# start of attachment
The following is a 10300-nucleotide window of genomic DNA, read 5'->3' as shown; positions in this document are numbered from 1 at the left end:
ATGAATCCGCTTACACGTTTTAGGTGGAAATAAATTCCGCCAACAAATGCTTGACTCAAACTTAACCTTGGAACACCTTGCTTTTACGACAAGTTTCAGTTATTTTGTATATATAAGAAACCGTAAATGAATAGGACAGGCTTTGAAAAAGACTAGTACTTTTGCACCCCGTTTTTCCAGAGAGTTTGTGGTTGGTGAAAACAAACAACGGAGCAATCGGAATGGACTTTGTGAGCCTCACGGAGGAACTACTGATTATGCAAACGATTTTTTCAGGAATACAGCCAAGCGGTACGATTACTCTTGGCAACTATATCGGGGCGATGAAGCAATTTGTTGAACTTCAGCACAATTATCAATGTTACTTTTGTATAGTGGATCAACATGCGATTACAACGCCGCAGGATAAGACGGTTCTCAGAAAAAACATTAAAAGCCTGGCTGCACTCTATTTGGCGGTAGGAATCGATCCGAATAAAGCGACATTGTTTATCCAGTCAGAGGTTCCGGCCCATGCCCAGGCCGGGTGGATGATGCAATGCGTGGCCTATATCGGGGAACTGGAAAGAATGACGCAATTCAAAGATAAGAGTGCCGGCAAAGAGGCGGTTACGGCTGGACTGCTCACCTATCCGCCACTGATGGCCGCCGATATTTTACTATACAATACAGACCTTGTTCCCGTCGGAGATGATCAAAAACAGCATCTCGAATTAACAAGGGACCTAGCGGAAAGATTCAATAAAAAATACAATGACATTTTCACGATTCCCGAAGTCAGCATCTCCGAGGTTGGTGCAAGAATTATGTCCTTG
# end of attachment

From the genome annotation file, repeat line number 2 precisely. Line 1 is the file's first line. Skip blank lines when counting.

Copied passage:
ATGAATCCGCTTACACGTTTTAGGTGGAAATAAATTCCGCCAACAAATGCTTGACTCAAACTTAACCTTGGAACACCTTGCTTTTACGACAAGTTTCAGTTATTTTGTATATATAAGAAACCGTAAATGAATAGGACAGGCTTTGAAAAAGACTAGTACTTTTGCACCCCGTTTTTCCAGAGAGTTTGTGGTTGGTGAAAACAAACAACGGAGCAATCGGAATGGACTTTGTGAGCCTCACGGAGGAACTACTGATTATGCAAACGATTTTTTCAGGAATACAGCCAAGCGGTACGATTACTCTTGGCAACTATATCGGGGCGATGAAGCAATTTGTTGAACTTCAGCACAATTATCAATGTTACTTTTGTATAGTGGATCAACATGCGATTACAACGCCGCAGGATAAGACGGTTCTCAGAAAAAACATTAAAAGCCTGGCTGCACTCTATTTGGCGGTAGGAATCGATCCGAATAAAGCGACATTGTTTATCCAGTCAGAGGTTCCGGCCCATGCCCAGGCCGGGTGGATGATGCAATGCGTGGCCTATATCGGGGAACTGGAAAGAATGACGCAATTCAAAGATAAGAGTGCCGGCAAAGAGGCGGTTACGGCTGGACTGCTCACCTATCCGCCACTGATGGCCGCCGATATTTTACTATACAATACAGACCTTGTTCCCGTCGGAGATGATCAAAAACAGCATCTCGAATTAACAAGGGACCTAGCGGAAAGATTCAATAAAAAATACAATGACATTTTCACGATTCCCGAAGTCAGCATCTCCGAGGTTGGTGCAAGAATTATGTCCTTG